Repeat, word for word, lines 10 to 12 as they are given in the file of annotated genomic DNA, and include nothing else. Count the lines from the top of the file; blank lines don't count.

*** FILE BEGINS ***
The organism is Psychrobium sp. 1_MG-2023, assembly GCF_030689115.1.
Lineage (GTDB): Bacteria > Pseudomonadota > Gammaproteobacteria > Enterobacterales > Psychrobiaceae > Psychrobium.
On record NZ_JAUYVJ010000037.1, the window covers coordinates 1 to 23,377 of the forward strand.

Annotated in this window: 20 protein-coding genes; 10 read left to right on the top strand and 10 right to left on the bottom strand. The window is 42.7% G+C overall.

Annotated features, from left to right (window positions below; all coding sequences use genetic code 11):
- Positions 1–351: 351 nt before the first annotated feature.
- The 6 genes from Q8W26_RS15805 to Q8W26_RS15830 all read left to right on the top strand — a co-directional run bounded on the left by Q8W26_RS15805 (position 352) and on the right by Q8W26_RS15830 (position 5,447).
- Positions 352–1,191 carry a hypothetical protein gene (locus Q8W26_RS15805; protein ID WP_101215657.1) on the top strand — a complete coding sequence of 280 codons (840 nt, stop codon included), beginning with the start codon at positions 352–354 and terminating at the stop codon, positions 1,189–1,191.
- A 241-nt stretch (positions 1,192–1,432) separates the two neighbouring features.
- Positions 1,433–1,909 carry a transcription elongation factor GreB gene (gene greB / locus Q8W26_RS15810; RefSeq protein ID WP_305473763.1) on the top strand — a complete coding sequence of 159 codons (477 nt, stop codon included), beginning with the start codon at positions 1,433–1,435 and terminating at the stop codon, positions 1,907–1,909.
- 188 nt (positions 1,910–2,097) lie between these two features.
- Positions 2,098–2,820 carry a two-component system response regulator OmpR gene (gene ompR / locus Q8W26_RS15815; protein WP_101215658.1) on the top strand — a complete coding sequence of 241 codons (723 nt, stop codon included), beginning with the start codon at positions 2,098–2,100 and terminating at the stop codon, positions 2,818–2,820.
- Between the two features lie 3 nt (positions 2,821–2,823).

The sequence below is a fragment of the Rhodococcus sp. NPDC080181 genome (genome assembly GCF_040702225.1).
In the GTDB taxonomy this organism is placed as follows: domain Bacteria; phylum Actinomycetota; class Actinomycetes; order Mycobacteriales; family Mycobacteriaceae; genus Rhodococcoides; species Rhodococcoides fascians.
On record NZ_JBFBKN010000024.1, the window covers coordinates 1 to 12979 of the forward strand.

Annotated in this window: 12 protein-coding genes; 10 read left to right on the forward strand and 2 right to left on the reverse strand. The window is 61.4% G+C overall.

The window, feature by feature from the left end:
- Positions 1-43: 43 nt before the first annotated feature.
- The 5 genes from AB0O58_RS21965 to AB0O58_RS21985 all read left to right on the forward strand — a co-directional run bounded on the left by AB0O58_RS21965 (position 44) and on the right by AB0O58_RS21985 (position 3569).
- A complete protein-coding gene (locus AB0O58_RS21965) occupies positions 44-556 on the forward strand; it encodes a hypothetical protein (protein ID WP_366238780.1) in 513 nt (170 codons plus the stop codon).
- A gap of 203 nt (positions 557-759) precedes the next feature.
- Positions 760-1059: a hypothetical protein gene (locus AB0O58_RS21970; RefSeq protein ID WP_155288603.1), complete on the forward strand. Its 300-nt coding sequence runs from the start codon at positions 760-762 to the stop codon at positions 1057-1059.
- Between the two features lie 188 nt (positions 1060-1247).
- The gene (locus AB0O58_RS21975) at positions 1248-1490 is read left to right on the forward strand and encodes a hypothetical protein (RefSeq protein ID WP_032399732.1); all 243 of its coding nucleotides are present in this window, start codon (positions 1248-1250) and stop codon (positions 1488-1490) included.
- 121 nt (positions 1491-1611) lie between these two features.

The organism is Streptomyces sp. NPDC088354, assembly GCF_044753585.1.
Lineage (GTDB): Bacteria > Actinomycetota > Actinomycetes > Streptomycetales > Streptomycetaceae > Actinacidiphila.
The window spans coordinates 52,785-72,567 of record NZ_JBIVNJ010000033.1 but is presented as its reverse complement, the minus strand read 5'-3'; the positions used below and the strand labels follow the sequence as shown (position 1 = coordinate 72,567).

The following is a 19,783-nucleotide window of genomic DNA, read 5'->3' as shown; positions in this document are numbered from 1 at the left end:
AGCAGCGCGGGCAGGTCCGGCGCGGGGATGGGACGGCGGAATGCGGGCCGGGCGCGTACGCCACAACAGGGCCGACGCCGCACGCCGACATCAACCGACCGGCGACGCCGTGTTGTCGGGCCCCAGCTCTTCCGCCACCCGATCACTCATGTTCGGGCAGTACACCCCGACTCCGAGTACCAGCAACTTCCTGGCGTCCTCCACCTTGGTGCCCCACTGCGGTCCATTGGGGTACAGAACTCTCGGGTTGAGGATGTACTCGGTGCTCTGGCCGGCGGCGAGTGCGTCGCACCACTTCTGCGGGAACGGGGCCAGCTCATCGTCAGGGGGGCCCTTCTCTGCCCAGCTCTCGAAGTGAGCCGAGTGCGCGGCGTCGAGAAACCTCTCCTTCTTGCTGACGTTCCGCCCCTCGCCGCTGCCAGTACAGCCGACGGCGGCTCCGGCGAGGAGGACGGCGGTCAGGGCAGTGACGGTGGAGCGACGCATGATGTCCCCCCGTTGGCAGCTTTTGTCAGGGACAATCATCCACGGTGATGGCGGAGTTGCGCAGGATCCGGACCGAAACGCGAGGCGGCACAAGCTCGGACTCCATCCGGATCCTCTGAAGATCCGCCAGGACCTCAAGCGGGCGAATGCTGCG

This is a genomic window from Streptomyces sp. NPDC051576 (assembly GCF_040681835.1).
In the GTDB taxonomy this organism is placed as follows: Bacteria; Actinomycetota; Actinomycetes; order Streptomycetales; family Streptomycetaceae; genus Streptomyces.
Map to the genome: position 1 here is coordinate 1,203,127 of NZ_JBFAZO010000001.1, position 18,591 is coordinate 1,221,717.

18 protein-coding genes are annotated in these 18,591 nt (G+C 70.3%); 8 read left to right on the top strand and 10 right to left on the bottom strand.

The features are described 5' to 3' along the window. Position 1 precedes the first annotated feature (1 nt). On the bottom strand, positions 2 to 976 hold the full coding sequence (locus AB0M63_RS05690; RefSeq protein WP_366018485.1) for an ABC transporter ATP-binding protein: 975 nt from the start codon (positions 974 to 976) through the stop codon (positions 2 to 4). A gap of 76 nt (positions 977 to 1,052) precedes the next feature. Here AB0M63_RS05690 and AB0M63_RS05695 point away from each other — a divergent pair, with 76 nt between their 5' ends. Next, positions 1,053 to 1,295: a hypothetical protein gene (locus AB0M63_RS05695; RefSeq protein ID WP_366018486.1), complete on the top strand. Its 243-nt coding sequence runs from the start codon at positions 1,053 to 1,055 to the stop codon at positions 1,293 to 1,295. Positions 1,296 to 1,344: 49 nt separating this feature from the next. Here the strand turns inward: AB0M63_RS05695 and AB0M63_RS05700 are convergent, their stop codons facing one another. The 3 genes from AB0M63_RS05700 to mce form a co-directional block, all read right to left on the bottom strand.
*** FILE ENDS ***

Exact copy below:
- Positions 1,433–1,909 carry a transcription elongation factor GreB gene (gene greB / locus Q8W26_RS15810; RefSeq protein ID WP_305473763.1) on the top strand — a complete coding sequence of 159 codons (477 nt, stop codon included), beginning with the start codon at positions 1,433–1,435 and terminating at the stop codon, positions 1,907–1,909.
- 188 nt (positions 1,910–2,097) lie between these two features.
- Positions 2,098–2,820 carry a two-component system response regulator OmpR gene (gene ompR / locus Q8W26_RS15815; protein WP_101215658.1) on the top strand — a complete coding sequence of 241 codons (723 nt, stop codon included), beginning with the start codon at positions 2,098–2,100 and terminating at the stop codon, positions 2,818–2,820.